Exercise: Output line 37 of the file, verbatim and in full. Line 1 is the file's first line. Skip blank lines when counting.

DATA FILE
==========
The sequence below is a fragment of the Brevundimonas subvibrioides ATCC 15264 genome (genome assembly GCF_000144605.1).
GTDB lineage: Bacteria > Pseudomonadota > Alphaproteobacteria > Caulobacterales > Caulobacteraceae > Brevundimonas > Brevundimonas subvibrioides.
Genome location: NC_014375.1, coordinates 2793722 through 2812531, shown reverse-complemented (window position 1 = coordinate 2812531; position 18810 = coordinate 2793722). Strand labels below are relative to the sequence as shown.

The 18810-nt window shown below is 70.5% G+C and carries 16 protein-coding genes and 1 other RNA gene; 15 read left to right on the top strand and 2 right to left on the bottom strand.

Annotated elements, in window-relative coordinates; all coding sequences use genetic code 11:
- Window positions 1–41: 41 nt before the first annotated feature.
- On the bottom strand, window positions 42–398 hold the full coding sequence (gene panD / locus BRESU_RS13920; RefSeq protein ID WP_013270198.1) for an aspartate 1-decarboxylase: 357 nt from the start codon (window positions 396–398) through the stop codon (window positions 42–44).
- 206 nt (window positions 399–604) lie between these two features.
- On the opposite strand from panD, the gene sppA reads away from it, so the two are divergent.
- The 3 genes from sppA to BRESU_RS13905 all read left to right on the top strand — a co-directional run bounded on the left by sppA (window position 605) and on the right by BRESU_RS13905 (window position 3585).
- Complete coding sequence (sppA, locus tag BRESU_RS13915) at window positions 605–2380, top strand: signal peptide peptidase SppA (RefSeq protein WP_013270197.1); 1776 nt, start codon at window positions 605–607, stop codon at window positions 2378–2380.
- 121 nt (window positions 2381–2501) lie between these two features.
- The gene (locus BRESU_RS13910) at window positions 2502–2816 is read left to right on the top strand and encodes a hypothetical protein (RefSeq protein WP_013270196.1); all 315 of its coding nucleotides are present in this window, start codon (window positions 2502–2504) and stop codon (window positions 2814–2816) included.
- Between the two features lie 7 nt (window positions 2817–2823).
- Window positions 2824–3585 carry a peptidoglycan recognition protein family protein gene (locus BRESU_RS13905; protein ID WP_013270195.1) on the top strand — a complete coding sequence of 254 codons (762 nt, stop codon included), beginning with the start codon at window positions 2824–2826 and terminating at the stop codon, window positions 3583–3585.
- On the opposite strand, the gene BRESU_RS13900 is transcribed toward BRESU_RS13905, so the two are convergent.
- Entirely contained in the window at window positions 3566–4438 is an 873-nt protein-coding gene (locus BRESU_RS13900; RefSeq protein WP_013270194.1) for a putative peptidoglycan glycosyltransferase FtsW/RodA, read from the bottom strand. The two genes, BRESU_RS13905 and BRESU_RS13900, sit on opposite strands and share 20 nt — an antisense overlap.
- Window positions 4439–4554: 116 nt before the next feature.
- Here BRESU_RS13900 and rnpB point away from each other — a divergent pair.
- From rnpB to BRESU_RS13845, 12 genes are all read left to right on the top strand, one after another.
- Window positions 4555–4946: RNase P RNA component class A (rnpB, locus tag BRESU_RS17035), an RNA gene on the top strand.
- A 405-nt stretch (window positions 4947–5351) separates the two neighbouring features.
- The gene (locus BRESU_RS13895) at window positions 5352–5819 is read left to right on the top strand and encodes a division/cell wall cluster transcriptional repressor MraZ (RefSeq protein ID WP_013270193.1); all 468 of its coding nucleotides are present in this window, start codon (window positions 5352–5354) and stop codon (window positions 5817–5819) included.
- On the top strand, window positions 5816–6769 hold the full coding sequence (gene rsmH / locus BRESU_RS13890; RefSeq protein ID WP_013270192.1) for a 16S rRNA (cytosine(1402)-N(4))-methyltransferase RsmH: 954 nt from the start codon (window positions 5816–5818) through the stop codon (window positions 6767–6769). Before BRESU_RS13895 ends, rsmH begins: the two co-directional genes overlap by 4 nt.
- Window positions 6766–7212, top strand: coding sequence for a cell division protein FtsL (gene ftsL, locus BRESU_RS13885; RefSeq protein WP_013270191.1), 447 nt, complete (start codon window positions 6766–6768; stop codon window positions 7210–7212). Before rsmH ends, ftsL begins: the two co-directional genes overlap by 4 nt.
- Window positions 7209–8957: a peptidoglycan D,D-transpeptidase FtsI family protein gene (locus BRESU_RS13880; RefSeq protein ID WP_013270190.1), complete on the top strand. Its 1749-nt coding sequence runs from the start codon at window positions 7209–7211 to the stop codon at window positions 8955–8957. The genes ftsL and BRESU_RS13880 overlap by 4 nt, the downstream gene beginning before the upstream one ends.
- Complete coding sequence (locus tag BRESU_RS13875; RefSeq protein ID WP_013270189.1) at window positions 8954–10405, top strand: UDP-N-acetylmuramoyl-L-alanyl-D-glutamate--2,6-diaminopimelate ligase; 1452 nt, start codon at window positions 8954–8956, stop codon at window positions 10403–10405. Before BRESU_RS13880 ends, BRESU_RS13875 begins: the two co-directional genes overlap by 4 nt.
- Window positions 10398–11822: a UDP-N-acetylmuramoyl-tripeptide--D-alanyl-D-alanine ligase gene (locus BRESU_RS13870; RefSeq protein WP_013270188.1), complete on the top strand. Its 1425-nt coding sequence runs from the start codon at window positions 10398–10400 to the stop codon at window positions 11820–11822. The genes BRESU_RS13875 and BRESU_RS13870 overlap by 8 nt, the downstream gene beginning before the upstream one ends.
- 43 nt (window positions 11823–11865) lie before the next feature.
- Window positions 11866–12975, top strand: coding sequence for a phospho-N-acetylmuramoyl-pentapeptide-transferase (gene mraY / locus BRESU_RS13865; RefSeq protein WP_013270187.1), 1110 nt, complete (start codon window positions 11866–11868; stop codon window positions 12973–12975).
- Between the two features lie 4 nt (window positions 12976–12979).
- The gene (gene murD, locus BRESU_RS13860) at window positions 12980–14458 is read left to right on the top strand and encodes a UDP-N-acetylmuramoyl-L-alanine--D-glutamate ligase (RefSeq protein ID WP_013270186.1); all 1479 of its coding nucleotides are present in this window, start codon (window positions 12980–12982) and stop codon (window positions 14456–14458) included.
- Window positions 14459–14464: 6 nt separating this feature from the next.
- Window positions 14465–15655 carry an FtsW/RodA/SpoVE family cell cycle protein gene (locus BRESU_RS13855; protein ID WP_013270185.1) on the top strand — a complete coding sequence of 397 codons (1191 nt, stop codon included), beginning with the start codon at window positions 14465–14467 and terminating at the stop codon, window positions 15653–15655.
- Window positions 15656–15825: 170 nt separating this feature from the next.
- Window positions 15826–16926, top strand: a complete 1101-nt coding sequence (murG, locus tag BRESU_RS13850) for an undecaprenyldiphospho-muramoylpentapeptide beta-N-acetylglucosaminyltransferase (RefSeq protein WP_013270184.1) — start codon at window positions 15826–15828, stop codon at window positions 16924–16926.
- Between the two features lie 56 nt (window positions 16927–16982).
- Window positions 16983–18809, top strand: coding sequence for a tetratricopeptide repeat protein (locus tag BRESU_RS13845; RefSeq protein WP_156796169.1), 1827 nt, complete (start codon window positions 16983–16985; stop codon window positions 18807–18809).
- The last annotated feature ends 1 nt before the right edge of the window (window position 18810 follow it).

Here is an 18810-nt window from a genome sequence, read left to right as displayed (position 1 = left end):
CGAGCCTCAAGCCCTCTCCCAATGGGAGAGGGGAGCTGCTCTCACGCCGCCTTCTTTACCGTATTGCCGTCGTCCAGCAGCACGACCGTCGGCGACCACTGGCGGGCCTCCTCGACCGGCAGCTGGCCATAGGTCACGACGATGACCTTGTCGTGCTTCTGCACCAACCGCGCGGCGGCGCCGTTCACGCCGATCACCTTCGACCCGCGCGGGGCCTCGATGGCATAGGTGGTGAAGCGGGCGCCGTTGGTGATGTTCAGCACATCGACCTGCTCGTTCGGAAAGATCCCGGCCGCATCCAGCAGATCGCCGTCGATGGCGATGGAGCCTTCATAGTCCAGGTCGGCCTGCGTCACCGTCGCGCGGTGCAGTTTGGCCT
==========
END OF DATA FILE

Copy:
- Between the two features lie 56 nt (window positions 16927–16982).